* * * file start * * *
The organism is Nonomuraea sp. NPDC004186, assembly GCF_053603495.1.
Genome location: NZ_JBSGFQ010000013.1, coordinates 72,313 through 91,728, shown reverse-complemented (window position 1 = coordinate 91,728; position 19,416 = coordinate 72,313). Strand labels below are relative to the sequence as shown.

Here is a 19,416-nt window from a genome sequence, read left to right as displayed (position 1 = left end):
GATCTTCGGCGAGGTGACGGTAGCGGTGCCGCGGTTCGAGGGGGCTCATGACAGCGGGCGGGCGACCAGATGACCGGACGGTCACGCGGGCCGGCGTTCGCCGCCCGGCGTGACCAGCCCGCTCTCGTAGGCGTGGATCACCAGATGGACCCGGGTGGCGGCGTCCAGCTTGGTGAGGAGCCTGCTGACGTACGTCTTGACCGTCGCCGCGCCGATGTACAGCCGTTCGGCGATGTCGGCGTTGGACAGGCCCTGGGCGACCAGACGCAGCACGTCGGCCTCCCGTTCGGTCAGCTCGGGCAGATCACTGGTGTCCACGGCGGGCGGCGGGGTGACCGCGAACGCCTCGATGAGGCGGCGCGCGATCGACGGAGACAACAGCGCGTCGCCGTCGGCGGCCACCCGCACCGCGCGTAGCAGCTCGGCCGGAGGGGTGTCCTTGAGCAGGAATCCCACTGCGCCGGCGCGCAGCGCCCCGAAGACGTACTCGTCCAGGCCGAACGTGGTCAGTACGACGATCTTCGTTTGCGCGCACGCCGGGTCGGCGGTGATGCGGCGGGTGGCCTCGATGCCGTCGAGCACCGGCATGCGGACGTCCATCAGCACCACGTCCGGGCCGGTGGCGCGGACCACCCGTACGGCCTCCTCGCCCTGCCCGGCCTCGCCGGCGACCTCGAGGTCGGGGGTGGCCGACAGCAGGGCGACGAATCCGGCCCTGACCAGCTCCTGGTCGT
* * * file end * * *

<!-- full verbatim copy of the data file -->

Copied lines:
The organism is Nonomuraea sp. NPDC004186, assembly GCF_053603495.1.
Genome location: NZ_JBSGFQ010000013.1, coordinates 72,313 through 91,728, shown reverse-complemented (window position 1 = coordinate 91,728; position 19,416 = coordinate 72,313). Strand labels below are relative to the sequence as shown.

Here is a 19,416-nt window from a genome sequence, read left to right as displayed (position 1 = left end):
GATCTTCGGCGAGGTGACGGTAGCGGTGCCGCGGTTCGAGGGGGCTCATGACAGCGGGCGGGCGACCAGATGACCGGACGGTCACGCGGGCCGGCGTTCGCCGCCCGGCGTGACCAGCCCGCTCTCGTAGGCGTGGATCACCAGATGGACCCGGGTGGCGGCGTCCAGCTTGGTGAGGAGCCTGCTGACGTACGTCTTGACCGTCGCCGCGCCGATGTACAGCCGTTCGGCGATGTCGGCGTTGGACAGGCCCTGGGCGACCAGACGCAGCACGTCGGCCTCCCGTTCGGTCAGCTCGGGCAGATCACTGGTGTCCACGGCGGGCGGCGGGGTGACCGCGAACGCCTCGATGAGGCGGCGCGCGATCGACGGAGACAACAGCGCGTCGCCGTCGGCGGCCACCCGCACCGCGCGTAGCAGCTCGGCCGGAGGGGTGTCCTTGAGCAGGAATCCCACTGCGCCGGCGCGCAGCGCCCCGAAGACGTACTCGTCCAGGCCGAACGTGGTCAGTACGACGATCTTCGTTTGCGCGCACGCCGGGTCGGCGGTGATGCGGCGGGTGGCCTCGATGCCGTCGAGCACCGGCATGCGGACGTCCATCAGCACCACGTCCGGGCCGGTGGCGCGGACCACCCGTACGGCCTCCTCGCCCTGCCCGGCCTCGCCGGCGACCTCGAGGTCGGGGGTGGCCGACAGCAGGGCGACGAATCCGGCCCTGACCAGCTCCTGGTCGT